The average pension fund in Ireland matures at around €107,000.
As a result, it’s fair to say that most people face a sizeable drop in their standard of living when they reach retirement.
If you want want a different outcome then you need to make the most of your opportunities so here are the 7 reasons why your pension isn’t as big as it should be and what you can do change that in 2020. (8 minute read)
Reason #1: You’re Not Making The Most of Your Time.
A tidsoptimist is someone who believes they have more time than they actually do. (I’m sure you know at least one person who’s consistently late for everything!)
Managing your time is important but it can be a difficult thing to do, especially since most of us are guilty of underestimating the amount of time we have to build a retirement fund.
And that’s the problem.
You see, if you don’t see time as a constraint on your financial planning then you need to change your perspective because, when it comes to money, the passing of time is either bringing you closer to your financial goals or further and further away from them.
If you believe that you have all the time in the world then you’ll have no sense of urgency.
This lack of urgency makes it very easy to postpone the hard financial decisions you need to make in the belief that you’ll get around to them later on.
The reality is that you do have time but what you probably don’t have enough time to build a fund large enough to last you 30+ years in retirement.
Time is the only thing money can’t buy so if you’re serious about retiring with the financial freedom you want then you need to make the most of it.
If you’re 40 now and you want to retire at 68 then you have 336 monthly contributions left to construct a fund which means each month represents 0.3% of your total available time.
Solution: Create the urgency you need to take action by working out what each month represents in your plan and act accordingly.
Reason #2: You’re Too Cautious With Your Investment Strategy.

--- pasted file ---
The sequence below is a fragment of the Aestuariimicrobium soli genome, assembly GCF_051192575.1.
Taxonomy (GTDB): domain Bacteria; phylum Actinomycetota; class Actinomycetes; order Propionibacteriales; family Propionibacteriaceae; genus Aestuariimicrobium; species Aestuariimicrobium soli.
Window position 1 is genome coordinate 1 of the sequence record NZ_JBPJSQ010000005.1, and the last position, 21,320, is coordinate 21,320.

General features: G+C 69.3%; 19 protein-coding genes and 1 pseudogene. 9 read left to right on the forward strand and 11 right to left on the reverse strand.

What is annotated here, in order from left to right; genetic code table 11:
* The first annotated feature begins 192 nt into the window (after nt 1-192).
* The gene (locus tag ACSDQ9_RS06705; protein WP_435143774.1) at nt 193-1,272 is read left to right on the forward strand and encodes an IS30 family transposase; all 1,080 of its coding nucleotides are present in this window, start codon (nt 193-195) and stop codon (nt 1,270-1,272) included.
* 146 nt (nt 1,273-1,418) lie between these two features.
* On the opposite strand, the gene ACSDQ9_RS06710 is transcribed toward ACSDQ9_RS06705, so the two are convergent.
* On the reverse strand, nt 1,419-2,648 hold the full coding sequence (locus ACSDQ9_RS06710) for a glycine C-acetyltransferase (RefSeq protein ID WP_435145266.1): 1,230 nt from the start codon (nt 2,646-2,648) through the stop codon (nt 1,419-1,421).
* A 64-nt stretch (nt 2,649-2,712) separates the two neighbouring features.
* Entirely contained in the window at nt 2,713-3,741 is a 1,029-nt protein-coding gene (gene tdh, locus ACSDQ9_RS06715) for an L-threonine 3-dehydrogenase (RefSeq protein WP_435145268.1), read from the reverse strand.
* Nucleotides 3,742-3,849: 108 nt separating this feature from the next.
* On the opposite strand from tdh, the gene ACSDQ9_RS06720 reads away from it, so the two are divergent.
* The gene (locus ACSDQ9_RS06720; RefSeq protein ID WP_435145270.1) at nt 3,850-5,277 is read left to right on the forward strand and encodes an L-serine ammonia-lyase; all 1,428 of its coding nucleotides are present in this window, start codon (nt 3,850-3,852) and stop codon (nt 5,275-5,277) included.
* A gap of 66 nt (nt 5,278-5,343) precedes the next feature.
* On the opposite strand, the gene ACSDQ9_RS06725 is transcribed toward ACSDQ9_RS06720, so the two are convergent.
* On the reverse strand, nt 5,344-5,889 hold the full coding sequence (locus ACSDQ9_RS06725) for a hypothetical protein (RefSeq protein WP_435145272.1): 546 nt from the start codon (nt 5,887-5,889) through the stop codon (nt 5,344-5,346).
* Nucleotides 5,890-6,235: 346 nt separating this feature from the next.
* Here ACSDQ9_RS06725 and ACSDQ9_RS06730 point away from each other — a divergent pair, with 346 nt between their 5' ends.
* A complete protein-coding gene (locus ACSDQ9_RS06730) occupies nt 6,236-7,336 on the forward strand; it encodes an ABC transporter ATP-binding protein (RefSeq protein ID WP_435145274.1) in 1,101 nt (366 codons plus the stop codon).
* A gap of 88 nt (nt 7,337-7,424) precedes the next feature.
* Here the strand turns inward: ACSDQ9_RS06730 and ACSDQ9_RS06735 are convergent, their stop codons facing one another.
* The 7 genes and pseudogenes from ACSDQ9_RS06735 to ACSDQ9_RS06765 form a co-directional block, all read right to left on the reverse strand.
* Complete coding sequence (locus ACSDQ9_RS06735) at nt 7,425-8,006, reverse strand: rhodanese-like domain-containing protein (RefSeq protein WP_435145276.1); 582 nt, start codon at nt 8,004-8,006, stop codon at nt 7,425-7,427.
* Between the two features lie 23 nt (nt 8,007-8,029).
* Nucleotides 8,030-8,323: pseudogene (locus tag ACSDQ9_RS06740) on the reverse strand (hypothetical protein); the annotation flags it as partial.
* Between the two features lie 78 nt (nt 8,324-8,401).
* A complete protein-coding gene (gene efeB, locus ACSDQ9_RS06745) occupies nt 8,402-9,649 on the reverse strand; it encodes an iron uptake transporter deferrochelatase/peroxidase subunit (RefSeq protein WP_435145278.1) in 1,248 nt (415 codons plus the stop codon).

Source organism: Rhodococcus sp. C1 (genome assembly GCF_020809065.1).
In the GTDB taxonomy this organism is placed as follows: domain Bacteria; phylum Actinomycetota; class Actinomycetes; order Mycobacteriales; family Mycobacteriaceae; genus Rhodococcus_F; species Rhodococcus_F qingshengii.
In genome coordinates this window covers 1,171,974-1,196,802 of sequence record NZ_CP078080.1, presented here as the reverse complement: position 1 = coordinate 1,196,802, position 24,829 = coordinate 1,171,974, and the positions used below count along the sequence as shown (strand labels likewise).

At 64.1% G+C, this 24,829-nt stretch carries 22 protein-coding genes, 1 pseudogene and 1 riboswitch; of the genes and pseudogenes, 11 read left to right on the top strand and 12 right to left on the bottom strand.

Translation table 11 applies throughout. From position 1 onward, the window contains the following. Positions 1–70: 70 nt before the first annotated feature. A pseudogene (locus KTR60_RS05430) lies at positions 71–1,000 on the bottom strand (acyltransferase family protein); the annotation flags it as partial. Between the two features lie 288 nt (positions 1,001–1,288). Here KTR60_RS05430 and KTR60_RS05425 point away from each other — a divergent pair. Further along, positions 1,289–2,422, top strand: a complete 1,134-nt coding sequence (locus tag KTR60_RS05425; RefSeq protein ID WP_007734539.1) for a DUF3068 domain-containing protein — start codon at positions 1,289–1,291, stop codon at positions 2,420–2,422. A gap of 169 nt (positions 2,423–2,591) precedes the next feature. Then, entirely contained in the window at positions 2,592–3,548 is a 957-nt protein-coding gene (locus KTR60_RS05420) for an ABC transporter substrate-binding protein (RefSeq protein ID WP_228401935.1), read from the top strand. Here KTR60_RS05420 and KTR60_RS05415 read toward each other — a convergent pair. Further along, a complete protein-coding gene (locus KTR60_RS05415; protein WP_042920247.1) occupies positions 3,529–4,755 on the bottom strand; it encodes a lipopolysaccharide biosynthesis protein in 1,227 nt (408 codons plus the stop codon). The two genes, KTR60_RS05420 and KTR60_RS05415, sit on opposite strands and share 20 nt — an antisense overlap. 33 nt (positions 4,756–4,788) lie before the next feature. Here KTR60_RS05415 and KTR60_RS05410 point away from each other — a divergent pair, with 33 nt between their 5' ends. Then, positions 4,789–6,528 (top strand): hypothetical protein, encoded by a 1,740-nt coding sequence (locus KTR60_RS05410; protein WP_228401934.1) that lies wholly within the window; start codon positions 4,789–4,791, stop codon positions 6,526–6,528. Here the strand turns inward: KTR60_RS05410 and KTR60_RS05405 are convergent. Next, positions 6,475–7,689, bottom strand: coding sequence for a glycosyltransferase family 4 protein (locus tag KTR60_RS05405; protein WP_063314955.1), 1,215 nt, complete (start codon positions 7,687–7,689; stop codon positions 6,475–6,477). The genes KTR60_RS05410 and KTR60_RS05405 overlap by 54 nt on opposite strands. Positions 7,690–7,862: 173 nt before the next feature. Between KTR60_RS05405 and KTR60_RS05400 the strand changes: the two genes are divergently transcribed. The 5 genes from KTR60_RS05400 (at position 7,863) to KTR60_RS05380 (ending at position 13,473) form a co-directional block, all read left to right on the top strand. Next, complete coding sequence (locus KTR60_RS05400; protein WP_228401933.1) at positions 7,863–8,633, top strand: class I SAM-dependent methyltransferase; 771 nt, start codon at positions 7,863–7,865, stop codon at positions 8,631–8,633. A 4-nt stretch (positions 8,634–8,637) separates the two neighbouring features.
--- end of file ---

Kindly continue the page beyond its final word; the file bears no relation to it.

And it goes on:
You will be much happier reaching 68 with a big pension fund so it’s vital to get the investment returns you need to realise that ambition.
This might seem obvious but the reality is that most people are wholly underexposed to the returns they need in the belief that ‘safety first’ is always the right strategy.
The truth is that you need to realise a minimum investment return of around 3.75% each year, once you factor in charges and inflation, just to preserve the value of the money you invest.
As such, your growth expectations should factor this as a base level of return before you even start thinking about your own growth goals on top.
Unfortunately, the evidence would suggest that the majority of people don’t think this way when you see the way money is invested by the population at large.
Below is the distribution of money invested across a range of branded fund suites from some of the well known Irish insurers. Note the difference in weightings, and the corresponding rates of return, for each over the last 3 to 6 years.
New Ireland (PRIME – €1.65 Billion)
- (1%) PRIME Equities: + 9.8% each year since 2015 (high risk)
- (8%) PRIME 5: + 8.4% each year since 2015 (medium high risk)
- (33%) PRIME 4: + 7.9% each year since 2015 (medium risk)
- (58%) PRIME 3: + 4.0% each year since 2015 (low risk),
Irish Life (MAPS – €6.2 Billion)
- (1%) MAPS 6: + 6.9% each year since 2013 (high risk)
- (9%) MAPS 5: + 7.1% each year since 2013 (medium high risk)
- (41%) MAPS 4: + 5.7% each year since 2013 (medium risk)
- (38%) MAPS 3: + 4.1% each year since 2013 (medium low risk)
- (11%) MAPS 2: + 2.5% each year since 2013 (low risk)
Zurich (PRISMA – €3.3 Billion)
- (2%) PRISMA 6 : + 8.4% each year since 2013 (high risk)
- (18%) PRISMA 5 : + 9.2% each year since 2013 (medium high risk),
- (40%) PRISMA 4 : + 7.1% each year since 2013 (medium risk),
- (32%) PRISMA 3 : + 3.4% each year since 2013 (medium low risk),
- (8%) PRISMA 2 : + 1.3% each year since 2013 (low risk),
The takeaway is that between 82% and 90% of all money is being invested into the lowest performing funds across these portfolios.
It’s regrettable that people don’t get the returns they need but it’s usually because they’re not in a position to get them.
Remember, you don’t need to be fully invested in higher risk funds but you should have some exposure. (Yes, these examples are of a short time horizon but there are many examples of Irish funds producing average returns of over 8% p.a. since the 80’s)
Solution: Invest with purpose instead of being passive or relying on default options because these won’t get you what you want long term.
Reason #3: You’re Not Contributing Enough (…or Often Enough).
Financial planning, or anything to do with money for that matter, is a numbers game so you should look to swing as many variables in your favour as much as possible. One effective way to do this is by taking advantage of cost averaging.
Cost averaging means that by consistently investing on a regular basis, you take advantage of market movements more frequently. The more contributions you make the more you average out your unit costs when purchased by the month rather than in one single purchase each year.
Over time, this smooths out your average by avoiding the extreme highs and lows of the market. It’s just a matter of changing how you invest rather than anything else but can greatly benefit your fund over time.